Kennedy, John Frederick
b. 1805-01-29
d. 1859-04-03
John Frederick Kennedy was the son of a Cree mother and Scottish father. He worked as a surgeon for the Hudson's Bay Company (HBC) from 1829 to 1850, having received his M.D. from the University of Edinburgh in 1828. His postings included the vessel Isabella (based in Fort Vancouver), Fort McLoughlin, Fort Durham, and Fort Simpson.1 He enjoyed respect within the company, as evidenced by Pelly recommending him to hold a commission of the Peace, in 1848.2
In 1850, Kennedy was appointed Chief Trader at Fort Simpson.3 In this capacity, he was involved in early gold-hunting expeditions in Haida Gwaii.4 While returning from Haida Gwaii in the Una, Kennedy travelled ahead to Victoria by canoe when the vessel anchored at Cape Flattery. After his departure, bad weather blew the Una to shore, where it was looted and burnt by locals. Reverend Staines reported that the mother of Mr. Kennedy's children was stabbed during the conflict, but, as Kennedy writes a letter to his wife and daughter in 1854 (and has no record of remarrying), it appears she survived and was rescued by the crew of the Susan Sturges, with the rest of the victims.5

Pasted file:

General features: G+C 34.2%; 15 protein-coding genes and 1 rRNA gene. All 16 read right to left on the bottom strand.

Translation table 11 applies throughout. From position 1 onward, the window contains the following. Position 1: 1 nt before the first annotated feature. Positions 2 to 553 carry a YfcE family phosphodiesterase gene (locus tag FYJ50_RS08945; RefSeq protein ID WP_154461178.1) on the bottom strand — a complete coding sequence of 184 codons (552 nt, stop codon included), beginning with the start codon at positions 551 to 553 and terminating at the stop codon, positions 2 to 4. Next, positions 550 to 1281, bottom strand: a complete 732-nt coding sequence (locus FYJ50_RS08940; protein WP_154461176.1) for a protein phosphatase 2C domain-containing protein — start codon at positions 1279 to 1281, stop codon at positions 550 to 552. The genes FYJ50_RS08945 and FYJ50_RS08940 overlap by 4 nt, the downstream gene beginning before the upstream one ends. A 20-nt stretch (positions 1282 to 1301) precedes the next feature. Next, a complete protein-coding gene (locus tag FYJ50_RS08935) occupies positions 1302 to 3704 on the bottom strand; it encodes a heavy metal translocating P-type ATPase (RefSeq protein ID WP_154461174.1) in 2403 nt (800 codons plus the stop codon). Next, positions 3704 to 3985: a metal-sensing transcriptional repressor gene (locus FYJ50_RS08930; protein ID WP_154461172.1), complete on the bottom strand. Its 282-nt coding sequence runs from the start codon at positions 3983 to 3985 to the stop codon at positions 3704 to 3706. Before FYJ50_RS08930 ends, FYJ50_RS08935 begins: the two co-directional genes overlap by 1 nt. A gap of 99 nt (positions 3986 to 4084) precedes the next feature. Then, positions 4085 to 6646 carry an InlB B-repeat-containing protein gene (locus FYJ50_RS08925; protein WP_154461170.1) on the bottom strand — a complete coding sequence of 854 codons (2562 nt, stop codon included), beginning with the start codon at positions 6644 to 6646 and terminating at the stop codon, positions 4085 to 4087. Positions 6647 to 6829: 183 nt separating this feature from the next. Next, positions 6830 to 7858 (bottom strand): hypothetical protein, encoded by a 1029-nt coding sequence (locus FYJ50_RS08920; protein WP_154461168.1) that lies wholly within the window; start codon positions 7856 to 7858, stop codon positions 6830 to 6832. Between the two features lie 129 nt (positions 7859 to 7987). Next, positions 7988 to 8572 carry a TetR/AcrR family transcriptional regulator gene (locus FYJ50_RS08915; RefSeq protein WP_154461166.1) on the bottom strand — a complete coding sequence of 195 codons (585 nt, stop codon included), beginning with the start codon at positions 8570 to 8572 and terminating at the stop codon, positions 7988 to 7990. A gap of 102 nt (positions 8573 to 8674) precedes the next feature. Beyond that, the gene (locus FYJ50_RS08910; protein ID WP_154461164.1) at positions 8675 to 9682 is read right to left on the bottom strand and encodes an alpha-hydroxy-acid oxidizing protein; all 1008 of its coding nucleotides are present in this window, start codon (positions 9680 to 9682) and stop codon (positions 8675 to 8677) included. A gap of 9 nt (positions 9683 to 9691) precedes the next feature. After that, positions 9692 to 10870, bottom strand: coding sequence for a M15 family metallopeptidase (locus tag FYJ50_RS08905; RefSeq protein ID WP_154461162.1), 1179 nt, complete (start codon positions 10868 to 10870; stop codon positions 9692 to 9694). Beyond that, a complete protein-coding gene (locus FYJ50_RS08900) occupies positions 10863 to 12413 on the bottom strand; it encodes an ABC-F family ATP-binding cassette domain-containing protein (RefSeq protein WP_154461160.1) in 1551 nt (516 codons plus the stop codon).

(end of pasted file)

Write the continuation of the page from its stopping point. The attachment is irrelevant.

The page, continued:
Kennedy's wife, Sudaał, was the daughter of a Tsimshian chief. They married at Fort Simpson in 1832.6 Records suggest they had two daughters and five sons.7
When the Susan Sturges was attacked, looted, and burnt in 1852, Kennedy accompanied Commander Prevost in pursuit of the culprits. They captured Seakai, who was reportedly one of the instigators, and recovered some of the stolen goods.8
Kennedy had invested in over twenty acres of land on Vancouver Island by 1855.9 He retired to this land in 1856, and became Nanaimo's first representative in Vancouver Island's House of Assembly the same year.10
Kennedy may have been the first person of First Nations descent to receive a medical degree from a European university.11
Mentions of this person in the documents